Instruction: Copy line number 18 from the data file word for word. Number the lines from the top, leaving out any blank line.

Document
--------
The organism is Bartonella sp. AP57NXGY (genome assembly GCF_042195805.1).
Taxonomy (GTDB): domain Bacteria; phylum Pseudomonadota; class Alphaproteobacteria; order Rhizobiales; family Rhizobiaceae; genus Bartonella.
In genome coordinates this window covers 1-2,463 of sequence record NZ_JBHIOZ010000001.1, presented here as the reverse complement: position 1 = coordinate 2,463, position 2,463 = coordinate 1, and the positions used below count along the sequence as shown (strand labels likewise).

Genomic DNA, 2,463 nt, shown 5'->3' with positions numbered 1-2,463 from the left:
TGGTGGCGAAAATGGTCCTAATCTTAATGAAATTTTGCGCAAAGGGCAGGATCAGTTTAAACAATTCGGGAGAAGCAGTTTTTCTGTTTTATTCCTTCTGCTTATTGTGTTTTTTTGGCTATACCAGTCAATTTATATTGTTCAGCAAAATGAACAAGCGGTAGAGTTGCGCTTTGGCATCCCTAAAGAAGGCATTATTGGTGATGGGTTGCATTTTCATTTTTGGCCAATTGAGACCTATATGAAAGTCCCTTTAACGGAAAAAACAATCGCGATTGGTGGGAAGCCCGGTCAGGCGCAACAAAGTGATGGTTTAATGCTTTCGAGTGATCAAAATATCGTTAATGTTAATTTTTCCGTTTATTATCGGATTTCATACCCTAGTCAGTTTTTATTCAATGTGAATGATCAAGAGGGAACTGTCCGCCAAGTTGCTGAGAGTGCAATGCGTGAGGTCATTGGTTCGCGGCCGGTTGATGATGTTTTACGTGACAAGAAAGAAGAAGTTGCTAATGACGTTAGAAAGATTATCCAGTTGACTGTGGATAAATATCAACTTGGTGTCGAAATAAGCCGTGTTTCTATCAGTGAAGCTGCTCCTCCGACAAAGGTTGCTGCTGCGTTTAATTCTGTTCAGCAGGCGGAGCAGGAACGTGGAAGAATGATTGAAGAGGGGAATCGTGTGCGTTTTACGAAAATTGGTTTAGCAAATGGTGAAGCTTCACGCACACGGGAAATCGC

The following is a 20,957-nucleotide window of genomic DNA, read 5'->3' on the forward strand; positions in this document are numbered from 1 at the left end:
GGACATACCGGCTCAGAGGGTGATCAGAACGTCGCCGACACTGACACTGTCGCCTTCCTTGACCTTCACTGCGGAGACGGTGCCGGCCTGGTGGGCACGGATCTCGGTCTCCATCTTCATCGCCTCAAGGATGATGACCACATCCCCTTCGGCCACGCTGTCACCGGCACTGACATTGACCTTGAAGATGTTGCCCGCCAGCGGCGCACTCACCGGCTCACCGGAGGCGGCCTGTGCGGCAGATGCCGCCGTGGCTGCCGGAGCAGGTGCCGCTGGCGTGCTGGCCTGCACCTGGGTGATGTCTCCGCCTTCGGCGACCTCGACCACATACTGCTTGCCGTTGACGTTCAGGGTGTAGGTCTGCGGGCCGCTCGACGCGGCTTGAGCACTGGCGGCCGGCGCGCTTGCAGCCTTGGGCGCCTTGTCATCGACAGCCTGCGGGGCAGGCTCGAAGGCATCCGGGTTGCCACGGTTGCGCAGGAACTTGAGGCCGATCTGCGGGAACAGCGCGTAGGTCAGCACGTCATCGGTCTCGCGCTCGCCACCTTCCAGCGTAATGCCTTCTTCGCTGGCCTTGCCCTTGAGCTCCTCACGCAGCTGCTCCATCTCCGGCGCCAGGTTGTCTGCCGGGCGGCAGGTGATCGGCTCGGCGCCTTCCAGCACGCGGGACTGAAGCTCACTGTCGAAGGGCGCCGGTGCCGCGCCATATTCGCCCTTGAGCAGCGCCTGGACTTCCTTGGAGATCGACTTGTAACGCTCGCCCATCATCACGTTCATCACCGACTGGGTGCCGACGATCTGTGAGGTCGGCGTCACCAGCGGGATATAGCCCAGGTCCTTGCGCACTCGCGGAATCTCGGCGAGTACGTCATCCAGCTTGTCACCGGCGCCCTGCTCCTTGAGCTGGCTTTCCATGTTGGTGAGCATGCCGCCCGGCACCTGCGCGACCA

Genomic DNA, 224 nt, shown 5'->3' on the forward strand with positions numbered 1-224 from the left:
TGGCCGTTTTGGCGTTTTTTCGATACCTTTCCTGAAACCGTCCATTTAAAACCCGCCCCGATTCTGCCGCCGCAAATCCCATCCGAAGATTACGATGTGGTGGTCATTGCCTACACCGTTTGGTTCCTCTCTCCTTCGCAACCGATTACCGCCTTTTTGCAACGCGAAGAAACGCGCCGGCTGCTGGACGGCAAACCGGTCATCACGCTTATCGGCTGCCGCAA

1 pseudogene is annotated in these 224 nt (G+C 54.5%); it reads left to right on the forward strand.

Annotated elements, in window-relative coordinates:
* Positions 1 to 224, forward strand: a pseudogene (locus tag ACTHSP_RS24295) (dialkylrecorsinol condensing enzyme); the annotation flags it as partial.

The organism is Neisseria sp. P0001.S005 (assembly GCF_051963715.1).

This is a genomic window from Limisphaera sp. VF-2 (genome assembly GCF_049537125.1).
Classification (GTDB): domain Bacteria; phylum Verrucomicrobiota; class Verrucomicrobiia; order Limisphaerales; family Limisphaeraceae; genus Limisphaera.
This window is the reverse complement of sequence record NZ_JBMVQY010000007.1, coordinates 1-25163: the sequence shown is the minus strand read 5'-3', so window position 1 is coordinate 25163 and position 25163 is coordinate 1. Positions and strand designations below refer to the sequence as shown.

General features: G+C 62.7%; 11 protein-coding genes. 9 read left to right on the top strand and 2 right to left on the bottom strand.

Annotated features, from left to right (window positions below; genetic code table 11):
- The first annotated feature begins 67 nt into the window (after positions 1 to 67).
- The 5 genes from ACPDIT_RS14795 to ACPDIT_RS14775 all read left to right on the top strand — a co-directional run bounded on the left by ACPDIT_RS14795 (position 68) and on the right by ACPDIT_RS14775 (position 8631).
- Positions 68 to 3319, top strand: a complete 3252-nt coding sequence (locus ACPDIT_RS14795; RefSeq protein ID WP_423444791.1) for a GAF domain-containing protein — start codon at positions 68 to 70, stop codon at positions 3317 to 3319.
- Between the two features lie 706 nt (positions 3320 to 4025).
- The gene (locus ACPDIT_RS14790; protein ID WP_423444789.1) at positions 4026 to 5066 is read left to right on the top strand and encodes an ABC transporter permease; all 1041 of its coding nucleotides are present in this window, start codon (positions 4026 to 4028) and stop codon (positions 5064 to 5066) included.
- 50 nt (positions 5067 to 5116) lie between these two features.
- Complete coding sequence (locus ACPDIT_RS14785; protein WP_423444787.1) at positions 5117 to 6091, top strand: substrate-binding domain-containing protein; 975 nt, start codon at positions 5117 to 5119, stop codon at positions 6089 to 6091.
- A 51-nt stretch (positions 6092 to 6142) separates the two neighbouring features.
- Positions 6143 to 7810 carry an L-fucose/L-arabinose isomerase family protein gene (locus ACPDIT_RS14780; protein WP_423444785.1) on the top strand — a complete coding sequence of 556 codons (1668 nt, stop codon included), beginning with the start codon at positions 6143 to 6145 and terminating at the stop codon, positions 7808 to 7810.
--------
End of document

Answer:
Annotated features, from left to right (window positions below; genetic code table 11):